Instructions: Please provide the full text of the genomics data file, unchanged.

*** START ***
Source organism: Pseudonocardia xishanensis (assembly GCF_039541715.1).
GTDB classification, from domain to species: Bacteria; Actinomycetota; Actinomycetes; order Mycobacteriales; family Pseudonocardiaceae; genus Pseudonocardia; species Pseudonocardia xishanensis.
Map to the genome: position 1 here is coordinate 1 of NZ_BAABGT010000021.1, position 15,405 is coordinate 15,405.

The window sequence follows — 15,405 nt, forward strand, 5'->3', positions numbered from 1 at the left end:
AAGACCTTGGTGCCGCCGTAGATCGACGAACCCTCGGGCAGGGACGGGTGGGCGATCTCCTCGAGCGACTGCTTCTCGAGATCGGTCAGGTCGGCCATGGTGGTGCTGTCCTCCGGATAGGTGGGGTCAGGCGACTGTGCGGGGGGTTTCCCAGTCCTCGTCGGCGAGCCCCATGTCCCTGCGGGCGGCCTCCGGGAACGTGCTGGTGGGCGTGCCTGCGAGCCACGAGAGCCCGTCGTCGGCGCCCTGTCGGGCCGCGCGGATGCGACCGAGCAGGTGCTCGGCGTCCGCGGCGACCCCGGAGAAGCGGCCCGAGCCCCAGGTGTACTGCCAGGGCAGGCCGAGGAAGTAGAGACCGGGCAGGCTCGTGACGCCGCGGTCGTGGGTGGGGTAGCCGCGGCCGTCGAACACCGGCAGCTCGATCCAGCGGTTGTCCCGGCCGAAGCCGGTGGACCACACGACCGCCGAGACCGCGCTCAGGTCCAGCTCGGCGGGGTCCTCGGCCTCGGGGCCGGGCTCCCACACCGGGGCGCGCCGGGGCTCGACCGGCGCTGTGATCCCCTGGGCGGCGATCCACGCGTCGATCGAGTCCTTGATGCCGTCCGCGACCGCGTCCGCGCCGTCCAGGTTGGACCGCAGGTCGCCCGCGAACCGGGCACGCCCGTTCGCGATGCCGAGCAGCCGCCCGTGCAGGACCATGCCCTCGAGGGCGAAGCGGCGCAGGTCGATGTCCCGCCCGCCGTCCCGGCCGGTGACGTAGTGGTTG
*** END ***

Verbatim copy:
Source organism: Pseudonocardia xishanensis (assembly GCF_039541715.1).
GTDB classification, from domain to species: Bacteria; Actinomycetota; Actinomycetes; order Mycobacteriales; family Pseudonocardiaceae; genus Pseudonocardia; species Pseudonocardia xishanensis.
Map to the genome: position 1 here is coordinate 1 of NZ_BAABGT010000021.1, position 15,405 is coordinate 15,405.

The window sequence follows — 15,405 nt, forward strand, 5'->3', positions numbered from 1 at the left end:
AAGACCTTGGTGCCGCCGTAGATCGACGAACCCTCGGGCAGGGACGGGTGGGCGATCTCCTCGAGCGACTGCTTCTCGAGATCGGTCAGGTCGGCCATGGTGGTGCTGTCCTCCGGATAGGTGGGGTCAGGCGACTGTGCGGGGGGTTTCCCAGTCCTCGTCGGCGAGCCCCATGTCCCTGCGGGCGGCCTCCGGGAACGTGCTGGTGGGCGTGCCTGCGAGCCACGAGAGCCCGTCGTCGGCGCCCTGTCGGGCCGCGCGGATGCGACCGAGCAGGTGCTCGGCGTCCGCGGCGACCCCGGAGAAGCGGCCCGAGCCCCAGGTGTACTGCCAGGGCAGGCCGAGGAAGTAGAGACCGGGCAGGCTCGTGACGCCGCGGTCGTGGGTGGGGTAGCCGCGGCCGTCGAACACCGGCAGCTCGATCCAGCGGTTGTCCCGGCCGAAGCCGGTGGACCACACGACCGCCGAGACCGCGCTCAGGTCCAGCTCGGCGGGGTCCTCGGCCTCGGGGCCGGGCTCCCACACCGGGGCGCGCCGGGGCTCGACCGGCGCTGTGATCCCCTGGGCGGCGATCCACGCGTCGATCGAGTCCTTGATGCCGTCCGCGACCGCGTCCGCGCCGTCCAGGTTGGACCGCAGGTCGCCCGCGAACCGGGCACGCCCGTTCGCGATGCCGAGCAGCCGCCCGTGCAGGACCATGCCCTCGAGGGCGAAGCGGCGCAGGTCGATGTCCCGCCCGCCGTCCCGGCCGGTGACGTAGTGGTTG